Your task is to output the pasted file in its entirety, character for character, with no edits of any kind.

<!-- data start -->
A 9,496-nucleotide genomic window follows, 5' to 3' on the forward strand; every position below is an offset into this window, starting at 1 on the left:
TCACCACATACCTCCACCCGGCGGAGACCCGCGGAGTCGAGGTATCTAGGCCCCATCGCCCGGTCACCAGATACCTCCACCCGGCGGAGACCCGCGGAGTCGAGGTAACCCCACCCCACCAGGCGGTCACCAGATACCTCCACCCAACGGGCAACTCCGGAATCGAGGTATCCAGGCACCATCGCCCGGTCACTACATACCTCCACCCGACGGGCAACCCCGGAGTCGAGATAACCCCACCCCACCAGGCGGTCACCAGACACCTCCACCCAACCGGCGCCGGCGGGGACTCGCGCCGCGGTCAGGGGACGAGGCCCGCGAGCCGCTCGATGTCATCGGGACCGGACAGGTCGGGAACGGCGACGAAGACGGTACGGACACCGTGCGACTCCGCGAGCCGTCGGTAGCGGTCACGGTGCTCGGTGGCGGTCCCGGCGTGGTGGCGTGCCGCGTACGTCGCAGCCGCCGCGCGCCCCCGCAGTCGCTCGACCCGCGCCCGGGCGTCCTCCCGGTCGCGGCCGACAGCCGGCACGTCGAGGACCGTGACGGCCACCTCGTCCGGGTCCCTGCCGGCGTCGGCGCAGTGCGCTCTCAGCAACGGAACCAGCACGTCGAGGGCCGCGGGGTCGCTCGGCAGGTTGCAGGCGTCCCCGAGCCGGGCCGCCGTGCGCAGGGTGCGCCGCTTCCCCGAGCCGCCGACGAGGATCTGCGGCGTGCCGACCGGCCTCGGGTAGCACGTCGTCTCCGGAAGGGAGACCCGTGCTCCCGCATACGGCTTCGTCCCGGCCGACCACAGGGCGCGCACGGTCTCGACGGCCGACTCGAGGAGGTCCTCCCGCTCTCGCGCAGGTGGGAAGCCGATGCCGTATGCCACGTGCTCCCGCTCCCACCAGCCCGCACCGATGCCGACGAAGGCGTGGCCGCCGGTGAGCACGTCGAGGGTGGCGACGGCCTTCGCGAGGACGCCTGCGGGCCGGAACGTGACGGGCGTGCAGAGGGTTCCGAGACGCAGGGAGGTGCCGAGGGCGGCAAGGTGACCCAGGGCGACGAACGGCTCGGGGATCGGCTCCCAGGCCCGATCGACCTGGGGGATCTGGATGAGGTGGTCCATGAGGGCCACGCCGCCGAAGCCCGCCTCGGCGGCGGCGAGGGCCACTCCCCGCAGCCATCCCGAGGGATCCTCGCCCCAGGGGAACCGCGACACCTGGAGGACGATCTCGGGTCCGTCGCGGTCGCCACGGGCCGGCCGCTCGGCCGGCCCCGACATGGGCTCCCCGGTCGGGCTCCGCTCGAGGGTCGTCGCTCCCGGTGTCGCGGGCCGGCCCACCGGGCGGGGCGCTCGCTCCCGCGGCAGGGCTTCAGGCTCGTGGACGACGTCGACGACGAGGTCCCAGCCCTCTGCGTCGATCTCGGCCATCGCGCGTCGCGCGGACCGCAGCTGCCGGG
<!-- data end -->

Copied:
A 9,496-nucleotide genomic window follows, 5' to 3' on the forward strand; every position below is an offset into this window, starting at 1 on the left:
TCACCACATACCTCCACCCGGCGGAGACCCGCGGAGTCGAGGTATCTAGGCCCCATCGCCCGGTCACCAGATACCTCCACCCGGCGGAGACCCGCGGAGTCGAGGTAACCCCACCCCACCAGGCGGTCACCAGATACCTCCACCCAACGGGCAACTCCGGAATCGAGGTATCCAGGCACCATCGCCCGGTCACTACATACCTCCACCCGACGGGCAACCCCGGAGTCGAGATAACCCCACCCCACCAGGCGGTCACCAGACACCTCCACCCAACCGGCGCCGGCGGGGACTCGCGCCGCGGTCAGGGGACGAGGCCCGCGAGCCGCTCGATGTCATCGGGACCGGACAGGTCGGGAACGGCGACGAAGACGGTACGGACACCGTGCGACTCCGCGAGCCGTCGGTAGCGGTCACGGTGCTCGGTGGCGGTCCCGGCGTGGTGGCGTGCCGCGTACGTCGCAGCCGCCGCGCGCCCCCGCAGTCGCTCGACCCGCGCCCGGGCGTCCTCCCGGTCGCGGCCGACAGCCGGCACGTCGAGGACCGTGACGGCCACCTCGTCCGGGTCCCTGCCGGCGTCGGCGCAGTGCGCTCTCAGCAACGGAACCAGCACGTCGAGGGCCGCGGGGTCGCTCGGCAGGTTGCAGGCGTCCCCGAGCCGGGCCGCCGTGCGCAGGGTGCGCCGCTTCCCCGAGCCGCCGACGAGGATCTGCGGCGTGCCGACCGGCCTCGGGTAGCACGTCGTCTCCGGAAGGGAGACCCGTGCTCCCGCATACGGCTTCGTCCCGGCCGACCACAGGGCGCGCACGGTCTCGACGGCCGACTCGAGGAGGTCCTCCCGCTCTCGCGCAGGTGGGAAGCCGATGCCGTATGCCACGTGCTCCCGCTCCCACCAGCCCGCACCGATGCCGACGAAGGCGTGGCCGCCGGTGAGCACGTCGAGGGTGGCGACGGCCTTCGCGAGGACGCCTGCGGGCCGGAACGTGACGGGCGTGCAGAGGGTTCCGAGACGCAGGGAGGTGCCGAGGGCGGCAAGGTGACCCAGGGCGACGAACGGCTCGGGGATCGGCTCCCAGGCCCGATCGACCTGGGGGATCTGGATGAGGTGGTCCATGAGGGCCACGCCGCCGAAGCCCGCCTCGGCGGCGGCGAGGGCCACTCCCCGCAGCCATCCCGAGGGATCCTCGCCCCAGGGGAACCGCGACACCTGGAGGACGATCTCGGGTCCGTCGCGGTCGCCACGGGCCGGCCGCTCGGCCGGCCCCGACATGGGCTCCCCGGTCGGGCTCCGCTCGAGGGTCGTCGCTCCCGGTGTCGCGGGCCGGCCCACCGGGCGGGGCGCTCGCTCCCGCGGCAGGGCTTCAGGCTCGTGGACGACGTCGACGACGAGGTCCCAGCCCTCTGCGTCGATCTCGGCCATCGCGCGTCGCGCGGACCGCAGCTGCCGGG